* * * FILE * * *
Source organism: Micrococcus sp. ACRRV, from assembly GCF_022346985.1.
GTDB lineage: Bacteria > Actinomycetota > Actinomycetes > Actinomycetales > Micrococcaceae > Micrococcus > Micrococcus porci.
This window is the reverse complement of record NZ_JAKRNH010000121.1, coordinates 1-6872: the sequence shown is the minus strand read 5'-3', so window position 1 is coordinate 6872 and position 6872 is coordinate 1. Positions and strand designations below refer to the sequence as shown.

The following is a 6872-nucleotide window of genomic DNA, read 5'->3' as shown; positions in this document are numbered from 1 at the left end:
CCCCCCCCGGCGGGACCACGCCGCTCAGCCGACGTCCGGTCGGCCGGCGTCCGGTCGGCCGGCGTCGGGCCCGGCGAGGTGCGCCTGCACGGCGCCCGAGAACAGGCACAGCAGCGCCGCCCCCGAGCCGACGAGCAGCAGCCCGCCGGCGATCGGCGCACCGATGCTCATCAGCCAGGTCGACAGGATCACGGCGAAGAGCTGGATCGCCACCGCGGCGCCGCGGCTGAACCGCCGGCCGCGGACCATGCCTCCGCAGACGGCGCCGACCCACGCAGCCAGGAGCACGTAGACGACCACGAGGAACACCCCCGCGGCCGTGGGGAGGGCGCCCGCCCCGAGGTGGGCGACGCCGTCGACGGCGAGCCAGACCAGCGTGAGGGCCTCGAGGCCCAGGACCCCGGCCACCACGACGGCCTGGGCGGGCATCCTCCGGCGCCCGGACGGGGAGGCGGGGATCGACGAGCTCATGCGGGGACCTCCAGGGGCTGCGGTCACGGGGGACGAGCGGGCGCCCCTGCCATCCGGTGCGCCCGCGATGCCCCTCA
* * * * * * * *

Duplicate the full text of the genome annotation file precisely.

Source organism: Micrococcus sp. ACRRV, from assembly GCF_022346985.1.
GTDB lineage: Bacteria > Actinomycetota > Actinomycetes > Actinomycetales > Micrococcaceae > Micrococcus > Micrococcus porci.
This window is the reverse complement of record NZ_JAKRNH010000121.1, coordinates 1-6872: the sequence shown is the minus strand read 5'-3', so window position 1 is coordinate 6872 and position 6872 is coordinate 1. Positions and strand designations below refer to the sequence as shown.

The following is a 6872-nucleotide window of genomic DNA, read 5'->3' as shown; positions in this document are numbered from 1 at the left end:
CCCCCCCCGGCGGGACCACGCCGCTCAGCCGACGTCCGGTCGGCCGGCGTCCGGTCGGCCGGCGTCGGGCCCGGCGAGGTGCGCCTGCACGGCGCCCGAGAACAGGCACAGCAGCGCCGCCCCCGAGCCGACGAGCAGCAGCCCGCCGGCGATCGGCGCACCGATGCTCATCAGCCAGGTCGACAGGATCACGGCGAAGAGCTGGATCGCCACCGCGGCGCCGCGGCTGAACCGCCGGCCGCGGACCATGCCTCCGCAGACGGCGCCGACCCACGCAGCCAGGAGCACGTAGACGACCACGAGGAACACCCCCGCGGCCGTGGGGAGGGCGCCCGCCCCGAGGTGGGCGACGCCGTCGACGGCGAGCCAGACCAGCGTGAGGGCCTCGAGGCCCAGGACCCCGGCCACCACGACGGCCTGGGCGGGCATCCTCCGGCGCCCGGACGGGGAGGCGGGGATCGACGAGCTCATGCGGGGACCTCCAGGGGCTGCGGTCACGGGGGACGAGCGGGCGCCCCTGCCATCCGGTGCGCCCGCGATGCCCCTCA